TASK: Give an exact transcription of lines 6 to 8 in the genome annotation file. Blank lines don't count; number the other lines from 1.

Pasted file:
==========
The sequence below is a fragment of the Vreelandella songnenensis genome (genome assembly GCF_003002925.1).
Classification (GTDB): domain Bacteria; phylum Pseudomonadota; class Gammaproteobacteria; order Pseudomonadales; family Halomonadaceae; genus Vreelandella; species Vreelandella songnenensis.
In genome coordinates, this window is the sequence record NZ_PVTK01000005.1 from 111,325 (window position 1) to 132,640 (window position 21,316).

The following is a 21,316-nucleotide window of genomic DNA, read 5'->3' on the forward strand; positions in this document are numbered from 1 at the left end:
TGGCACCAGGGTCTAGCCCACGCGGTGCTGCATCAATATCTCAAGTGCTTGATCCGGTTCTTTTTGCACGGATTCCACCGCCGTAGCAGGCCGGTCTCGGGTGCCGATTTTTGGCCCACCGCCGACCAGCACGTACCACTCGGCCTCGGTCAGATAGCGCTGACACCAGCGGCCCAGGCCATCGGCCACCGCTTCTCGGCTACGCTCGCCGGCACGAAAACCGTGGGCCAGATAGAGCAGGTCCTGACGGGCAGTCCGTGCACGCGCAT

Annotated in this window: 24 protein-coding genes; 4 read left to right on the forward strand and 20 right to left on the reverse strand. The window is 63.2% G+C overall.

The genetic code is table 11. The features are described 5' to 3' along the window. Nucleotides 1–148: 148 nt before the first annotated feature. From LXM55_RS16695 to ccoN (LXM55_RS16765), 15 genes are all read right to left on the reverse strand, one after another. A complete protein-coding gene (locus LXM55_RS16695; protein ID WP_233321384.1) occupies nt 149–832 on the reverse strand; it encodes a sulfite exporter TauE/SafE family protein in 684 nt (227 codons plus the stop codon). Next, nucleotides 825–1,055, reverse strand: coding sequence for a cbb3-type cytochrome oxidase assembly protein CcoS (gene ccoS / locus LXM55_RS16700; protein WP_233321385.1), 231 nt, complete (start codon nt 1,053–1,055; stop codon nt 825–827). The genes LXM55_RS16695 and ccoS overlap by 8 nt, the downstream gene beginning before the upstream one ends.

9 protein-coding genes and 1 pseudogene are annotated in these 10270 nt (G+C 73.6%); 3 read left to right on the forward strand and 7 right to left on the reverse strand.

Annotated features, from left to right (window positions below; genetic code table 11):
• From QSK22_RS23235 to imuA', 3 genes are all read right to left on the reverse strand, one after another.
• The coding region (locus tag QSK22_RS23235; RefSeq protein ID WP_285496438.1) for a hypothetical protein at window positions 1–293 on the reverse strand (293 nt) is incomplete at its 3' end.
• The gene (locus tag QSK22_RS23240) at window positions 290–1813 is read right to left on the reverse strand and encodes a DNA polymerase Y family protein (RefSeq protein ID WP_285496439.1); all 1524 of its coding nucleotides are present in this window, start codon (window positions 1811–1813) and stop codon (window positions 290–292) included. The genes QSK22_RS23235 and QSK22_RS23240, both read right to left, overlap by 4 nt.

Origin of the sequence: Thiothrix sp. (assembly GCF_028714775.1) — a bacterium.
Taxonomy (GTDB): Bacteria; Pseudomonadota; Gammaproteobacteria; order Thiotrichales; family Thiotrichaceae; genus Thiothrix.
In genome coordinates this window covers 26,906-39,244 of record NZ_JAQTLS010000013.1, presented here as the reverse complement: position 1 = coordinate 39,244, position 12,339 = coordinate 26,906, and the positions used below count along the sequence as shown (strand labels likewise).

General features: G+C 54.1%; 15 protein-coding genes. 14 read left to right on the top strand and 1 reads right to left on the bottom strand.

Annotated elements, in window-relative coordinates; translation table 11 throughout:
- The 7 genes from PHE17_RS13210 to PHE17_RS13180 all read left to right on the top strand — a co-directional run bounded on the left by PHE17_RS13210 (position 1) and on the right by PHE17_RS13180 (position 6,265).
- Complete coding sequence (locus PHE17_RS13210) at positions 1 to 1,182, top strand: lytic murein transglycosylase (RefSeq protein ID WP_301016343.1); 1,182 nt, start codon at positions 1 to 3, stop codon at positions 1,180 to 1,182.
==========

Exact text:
Annotated in this window: 24 protein-coding genes; 4 read left to right on the forward strand and 20 right to left on the reverse strand. The window is 63.2% G+C overall.

The genetic code is table 11. The features are described 5' to 3' along the window. Nucleotides 1–148: 148 nt before the first annotated feature. From LXM55_RS16695 to ccoN (LXM55_RS16765), 15 genes are all read right to left on the reverse strand, one after another. A complete protein-coding gene (locus LXM55_RS16695; protein ID WP_233321384.1) occupies nt 149–832 on the reverse strand; it encodes a sulfite exporter TauE/SafE family protein in 684 nt (227 codons plus the stop codon). Next, nucleotides 825–1,055, reverse strand: coding sequence for a cbb3-type cytochrome oxidase assembly protein CcoS (gene ccoS / locus LXM55_RS16700; protein WP_233321385.1), 231 nt, complete (start codon nt 1,053–1,055; stop codon nt 825–827). The genes LXM55_RS16695 and ccoS overlap by 8 nt, the downstream gene beginning before the upstream one ends.

9 protein-coding genes and 1 pseudogene are annotated in these 10270 nt (G+C 73.6%); 3 read left to right on the forward strand and 7 right to left on the reverse strand.